Like all well-intentioned habits, however, this one often falls by the wayside. I didn’t do a Wednesday Weekly Recommended Reading yesterday because I had four or five tabs open that I wanted to read first. Reading two of them after finishing up a few projects this morning ("A Second Chance" by Janet Malcolm and "A House Is Not a Home" by Eula Biss) reminded me that this is another small habit I’ve let fall by the wayside. Bliss’s article, in particular.

I have noticed, though, that though I’m not an every-day habit, I do have some habit of working-on-my-habits.

I’ve been seeing a therapist for about a year and a half now, and after we worked thorough what was bringing me there in the first place, we’ve spent a lot of time talking about habits (in so many more words). A part of it was balancing work and school and art, which was an ever-shifting equation given that in any given semester (or month, at times), one or the other would flare up and cause the whole system to come out of whack; it did not help that the hourly job I held for most of grad school could flex wildly in terms of hours worked and stress, which though not the most extreme certainly, also certainly made it hard to make anything like good art.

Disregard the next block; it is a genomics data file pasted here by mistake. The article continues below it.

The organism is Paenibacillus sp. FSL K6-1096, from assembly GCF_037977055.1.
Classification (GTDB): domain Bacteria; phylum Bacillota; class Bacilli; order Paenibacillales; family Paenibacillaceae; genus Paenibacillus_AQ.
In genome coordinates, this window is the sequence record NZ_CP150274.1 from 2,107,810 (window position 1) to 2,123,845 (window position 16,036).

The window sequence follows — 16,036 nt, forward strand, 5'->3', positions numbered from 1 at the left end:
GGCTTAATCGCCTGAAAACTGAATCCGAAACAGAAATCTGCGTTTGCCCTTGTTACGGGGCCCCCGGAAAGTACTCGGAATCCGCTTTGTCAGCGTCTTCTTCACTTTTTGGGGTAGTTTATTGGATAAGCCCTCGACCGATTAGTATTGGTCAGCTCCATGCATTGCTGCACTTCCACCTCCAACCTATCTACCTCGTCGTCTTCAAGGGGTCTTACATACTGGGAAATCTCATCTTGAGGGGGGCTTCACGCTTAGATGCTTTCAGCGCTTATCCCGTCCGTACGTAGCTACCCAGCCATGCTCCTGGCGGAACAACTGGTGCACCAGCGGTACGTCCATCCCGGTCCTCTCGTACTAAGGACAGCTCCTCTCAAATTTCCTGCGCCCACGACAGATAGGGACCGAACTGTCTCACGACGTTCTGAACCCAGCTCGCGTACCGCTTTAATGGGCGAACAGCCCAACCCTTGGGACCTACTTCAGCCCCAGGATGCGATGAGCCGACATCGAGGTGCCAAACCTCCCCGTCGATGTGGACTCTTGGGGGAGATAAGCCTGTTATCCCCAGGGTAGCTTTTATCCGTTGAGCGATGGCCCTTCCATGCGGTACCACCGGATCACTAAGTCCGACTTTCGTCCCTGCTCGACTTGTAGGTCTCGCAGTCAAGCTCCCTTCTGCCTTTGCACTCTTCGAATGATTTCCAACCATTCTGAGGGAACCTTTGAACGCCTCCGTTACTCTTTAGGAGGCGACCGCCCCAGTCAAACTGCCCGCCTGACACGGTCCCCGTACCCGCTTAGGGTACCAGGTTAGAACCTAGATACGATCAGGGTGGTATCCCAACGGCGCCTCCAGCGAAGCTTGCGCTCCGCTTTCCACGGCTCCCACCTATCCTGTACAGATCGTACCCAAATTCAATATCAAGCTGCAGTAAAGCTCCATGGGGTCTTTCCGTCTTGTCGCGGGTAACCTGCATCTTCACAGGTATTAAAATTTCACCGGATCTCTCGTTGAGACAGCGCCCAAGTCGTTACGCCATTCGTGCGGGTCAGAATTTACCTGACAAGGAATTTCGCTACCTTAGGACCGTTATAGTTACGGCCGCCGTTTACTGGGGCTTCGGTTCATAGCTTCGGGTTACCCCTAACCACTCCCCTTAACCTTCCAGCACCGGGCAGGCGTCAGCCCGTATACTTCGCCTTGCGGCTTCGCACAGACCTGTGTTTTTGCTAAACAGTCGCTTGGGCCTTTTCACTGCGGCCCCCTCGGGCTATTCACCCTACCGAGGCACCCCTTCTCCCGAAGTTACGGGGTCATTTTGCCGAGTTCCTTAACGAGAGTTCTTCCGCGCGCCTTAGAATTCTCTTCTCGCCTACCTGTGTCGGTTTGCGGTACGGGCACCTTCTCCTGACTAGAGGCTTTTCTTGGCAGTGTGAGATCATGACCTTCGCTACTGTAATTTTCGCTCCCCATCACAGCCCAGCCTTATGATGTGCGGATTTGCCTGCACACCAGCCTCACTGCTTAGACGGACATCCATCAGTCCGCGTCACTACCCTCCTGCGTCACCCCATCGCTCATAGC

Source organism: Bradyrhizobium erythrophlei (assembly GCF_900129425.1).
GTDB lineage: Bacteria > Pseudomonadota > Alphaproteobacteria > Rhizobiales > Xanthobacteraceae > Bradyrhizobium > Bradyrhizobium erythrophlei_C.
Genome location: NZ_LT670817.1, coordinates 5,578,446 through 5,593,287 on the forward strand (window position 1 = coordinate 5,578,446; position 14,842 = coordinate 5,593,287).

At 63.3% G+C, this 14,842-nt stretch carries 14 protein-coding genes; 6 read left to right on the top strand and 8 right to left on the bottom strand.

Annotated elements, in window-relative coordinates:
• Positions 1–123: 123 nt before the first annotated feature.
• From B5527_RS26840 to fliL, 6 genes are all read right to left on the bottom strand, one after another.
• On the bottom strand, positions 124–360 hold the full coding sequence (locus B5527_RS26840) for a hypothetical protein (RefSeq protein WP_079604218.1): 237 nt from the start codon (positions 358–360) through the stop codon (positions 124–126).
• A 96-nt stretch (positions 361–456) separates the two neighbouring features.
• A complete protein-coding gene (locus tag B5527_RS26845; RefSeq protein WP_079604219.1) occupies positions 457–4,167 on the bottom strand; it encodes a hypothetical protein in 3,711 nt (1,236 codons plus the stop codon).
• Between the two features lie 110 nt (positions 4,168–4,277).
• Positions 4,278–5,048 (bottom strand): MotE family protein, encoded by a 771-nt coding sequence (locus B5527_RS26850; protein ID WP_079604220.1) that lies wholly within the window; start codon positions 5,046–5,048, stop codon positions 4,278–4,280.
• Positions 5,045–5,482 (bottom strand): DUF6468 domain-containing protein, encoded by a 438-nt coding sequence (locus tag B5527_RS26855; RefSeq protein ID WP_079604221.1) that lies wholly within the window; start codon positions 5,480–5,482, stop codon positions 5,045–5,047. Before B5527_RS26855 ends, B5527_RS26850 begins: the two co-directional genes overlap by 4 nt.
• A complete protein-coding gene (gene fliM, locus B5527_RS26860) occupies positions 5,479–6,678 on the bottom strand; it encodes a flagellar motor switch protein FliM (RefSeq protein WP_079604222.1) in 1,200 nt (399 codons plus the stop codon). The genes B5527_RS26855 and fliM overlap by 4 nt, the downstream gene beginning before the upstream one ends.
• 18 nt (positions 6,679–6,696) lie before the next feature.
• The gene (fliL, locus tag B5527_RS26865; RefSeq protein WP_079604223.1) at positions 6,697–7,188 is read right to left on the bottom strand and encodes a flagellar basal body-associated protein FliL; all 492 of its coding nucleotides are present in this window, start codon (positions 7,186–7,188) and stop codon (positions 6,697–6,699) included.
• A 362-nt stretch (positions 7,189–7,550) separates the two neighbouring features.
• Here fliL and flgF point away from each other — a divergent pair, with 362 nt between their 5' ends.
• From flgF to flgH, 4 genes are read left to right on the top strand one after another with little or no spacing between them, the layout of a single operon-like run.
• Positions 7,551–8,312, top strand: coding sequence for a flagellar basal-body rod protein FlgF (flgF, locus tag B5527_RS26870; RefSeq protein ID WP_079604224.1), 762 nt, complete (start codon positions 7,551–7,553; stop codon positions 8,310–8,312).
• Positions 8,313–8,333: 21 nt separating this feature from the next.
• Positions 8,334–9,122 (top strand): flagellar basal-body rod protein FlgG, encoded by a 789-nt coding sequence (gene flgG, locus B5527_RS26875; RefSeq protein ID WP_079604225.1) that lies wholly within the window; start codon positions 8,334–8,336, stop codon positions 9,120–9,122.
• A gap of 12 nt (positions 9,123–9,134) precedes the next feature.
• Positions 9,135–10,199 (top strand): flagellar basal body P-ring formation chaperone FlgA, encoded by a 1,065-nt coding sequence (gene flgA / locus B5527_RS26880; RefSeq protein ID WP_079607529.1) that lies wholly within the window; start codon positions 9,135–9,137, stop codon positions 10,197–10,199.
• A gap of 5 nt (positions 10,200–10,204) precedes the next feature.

Now, post-school, post-part-time employment, the discussions have turned towards cementing new habits — at least for the duration of COVID times, during which A. and I are both very fortunate to be able to work entirely from home — around work, keeping up my mental health, keeping up my physical health (i.e., maintaining my bicycling addiction), and work, i.e., not failing to do the work required to not only be a good literary citizen, but also indeed to maintain some semblance of an ongoing artistic practice. Suffice to say that it is something I’ve struggled with before (indeed: it was one of the motivators to go to graduate school), as I am easily distracted by whatever shiny thing (these days: the slippage from working on computational lit projects to simply writing code for its own sake).